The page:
I posted the excerpt because, for me at least, it clarifies the statement HHDL made which was quoted at the beginning of this thread. Mahamudra and Dzokchen have many similarities, but I think that 3rd Karmapa's prayer spells things out more completely and yet more succinctly than the original quote. Both Mahamudra and Dzokchen are less concerned with creating a system of assertions, than they are in facilitating practice and the birth of experience.
From that point of view, I maintain that all sentient beings have the inherent Buddha Nature, from the POV of conceptual discussion and dualism.
All sentient beings possess the "potential." This nature or potential is unconditioned, and therefore not subject to arising or ceasing--both of which are concepts, relative to conditioned phenomena and relative truth. But saying all of this is still within the realm of superimposition, by virtue of the very fact of using language and having discussion in the first place. In reality, one has to remain free of superimposition and denial, in practice. In my opinion, it is good to understand the Via Positiva in this particular case, as well as the Via Negativa. While there is a danger of reification, or, at worst, assertion of some sort of Atman or "Soul," by adopting only the Via Positiva, there are also some dangers in adopting only the system of non-affirming negation. As I understand it, the practical instructions of the Madhyamika maintain that, when one reaches confidence in the "very non-finding," one rests in that state or view...but still, there is "resting." This is very subtle, and I can't really "get at it" adequately I suppose....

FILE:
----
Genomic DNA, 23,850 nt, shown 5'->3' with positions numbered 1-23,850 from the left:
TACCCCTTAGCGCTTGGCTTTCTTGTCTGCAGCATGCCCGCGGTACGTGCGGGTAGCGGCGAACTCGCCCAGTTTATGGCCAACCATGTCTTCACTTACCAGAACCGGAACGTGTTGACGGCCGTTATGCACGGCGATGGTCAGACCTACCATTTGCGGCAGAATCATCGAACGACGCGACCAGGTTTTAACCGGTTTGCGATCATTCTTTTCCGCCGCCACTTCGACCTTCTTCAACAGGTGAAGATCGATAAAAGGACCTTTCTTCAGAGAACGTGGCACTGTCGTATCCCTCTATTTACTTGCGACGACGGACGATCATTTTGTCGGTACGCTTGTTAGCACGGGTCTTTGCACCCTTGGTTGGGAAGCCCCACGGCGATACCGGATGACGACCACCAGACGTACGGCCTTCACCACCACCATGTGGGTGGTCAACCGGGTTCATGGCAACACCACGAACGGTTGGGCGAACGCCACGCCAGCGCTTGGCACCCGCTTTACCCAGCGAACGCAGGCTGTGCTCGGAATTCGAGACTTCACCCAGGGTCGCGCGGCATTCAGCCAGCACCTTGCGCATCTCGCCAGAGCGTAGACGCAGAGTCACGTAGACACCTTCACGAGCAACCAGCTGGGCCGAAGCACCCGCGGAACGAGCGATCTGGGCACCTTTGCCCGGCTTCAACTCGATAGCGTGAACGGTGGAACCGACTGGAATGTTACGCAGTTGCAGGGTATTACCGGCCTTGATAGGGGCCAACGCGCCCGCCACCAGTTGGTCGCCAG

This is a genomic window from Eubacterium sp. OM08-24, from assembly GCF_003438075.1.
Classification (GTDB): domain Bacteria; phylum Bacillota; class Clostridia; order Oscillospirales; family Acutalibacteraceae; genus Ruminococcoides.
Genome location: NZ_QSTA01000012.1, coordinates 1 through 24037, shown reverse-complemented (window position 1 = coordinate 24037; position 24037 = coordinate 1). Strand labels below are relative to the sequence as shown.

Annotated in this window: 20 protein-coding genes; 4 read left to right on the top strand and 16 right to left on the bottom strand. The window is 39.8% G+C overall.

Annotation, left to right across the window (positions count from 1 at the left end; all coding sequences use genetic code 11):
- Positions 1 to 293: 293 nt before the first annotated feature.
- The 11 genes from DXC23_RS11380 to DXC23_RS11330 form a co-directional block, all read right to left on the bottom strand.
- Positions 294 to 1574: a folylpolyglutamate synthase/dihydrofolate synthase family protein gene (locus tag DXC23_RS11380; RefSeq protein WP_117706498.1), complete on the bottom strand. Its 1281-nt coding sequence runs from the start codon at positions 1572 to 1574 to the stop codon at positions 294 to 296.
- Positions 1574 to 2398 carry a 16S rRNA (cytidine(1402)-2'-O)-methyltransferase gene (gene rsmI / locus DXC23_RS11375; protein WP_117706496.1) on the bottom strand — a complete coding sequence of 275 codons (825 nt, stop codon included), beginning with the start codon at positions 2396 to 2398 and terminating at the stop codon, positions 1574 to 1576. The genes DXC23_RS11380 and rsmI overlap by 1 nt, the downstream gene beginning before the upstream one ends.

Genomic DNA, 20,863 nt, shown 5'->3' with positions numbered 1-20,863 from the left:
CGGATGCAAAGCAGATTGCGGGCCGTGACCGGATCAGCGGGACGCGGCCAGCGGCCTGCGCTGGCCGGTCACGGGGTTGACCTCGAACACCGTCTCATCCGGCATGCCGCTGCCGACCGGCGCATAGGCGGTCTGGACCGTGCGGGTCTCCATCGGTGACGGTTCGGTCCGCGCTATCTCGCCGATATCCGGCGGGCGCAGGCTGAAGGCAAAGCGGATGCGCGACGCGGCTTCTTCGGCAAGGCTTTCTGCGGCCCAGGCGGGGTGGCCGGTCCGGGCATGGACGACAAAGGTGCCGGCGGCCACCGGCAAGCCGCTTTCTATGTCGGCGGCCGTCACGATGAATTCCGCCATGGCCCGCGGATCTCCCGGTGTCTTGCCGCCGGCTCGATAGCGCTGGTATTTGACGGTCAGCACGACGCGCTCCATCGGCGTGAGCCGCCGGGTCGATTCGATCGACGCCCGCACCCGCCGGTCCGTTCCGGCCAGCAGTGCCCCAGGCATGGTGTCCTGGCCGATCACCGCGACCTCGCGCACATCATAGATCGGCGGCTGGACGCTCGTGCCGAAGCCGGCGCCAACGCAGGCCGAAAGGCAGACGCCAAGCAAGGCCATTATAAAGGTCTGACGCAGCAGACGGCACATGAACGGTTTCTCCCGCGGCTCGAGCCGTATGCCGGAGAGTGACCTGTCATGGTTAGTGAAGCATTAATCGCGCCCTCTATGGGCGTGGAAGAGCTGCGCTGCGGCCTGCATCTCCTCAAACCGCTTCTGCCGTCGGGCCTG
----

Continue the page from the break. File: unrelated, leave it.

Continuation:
I note again, these instructions are not for creating a "Philosophical System" but for facilitating practice. But,as the Karmapa wrote:
It is not existent - even the Victorious Ones do not see it,
It is not nonexistent - it is the basis of all samsara and nirvana,
It is not the contradiction of being both - it is the Middle Way path of union -
May we realize mind's essential reality, free from extremes.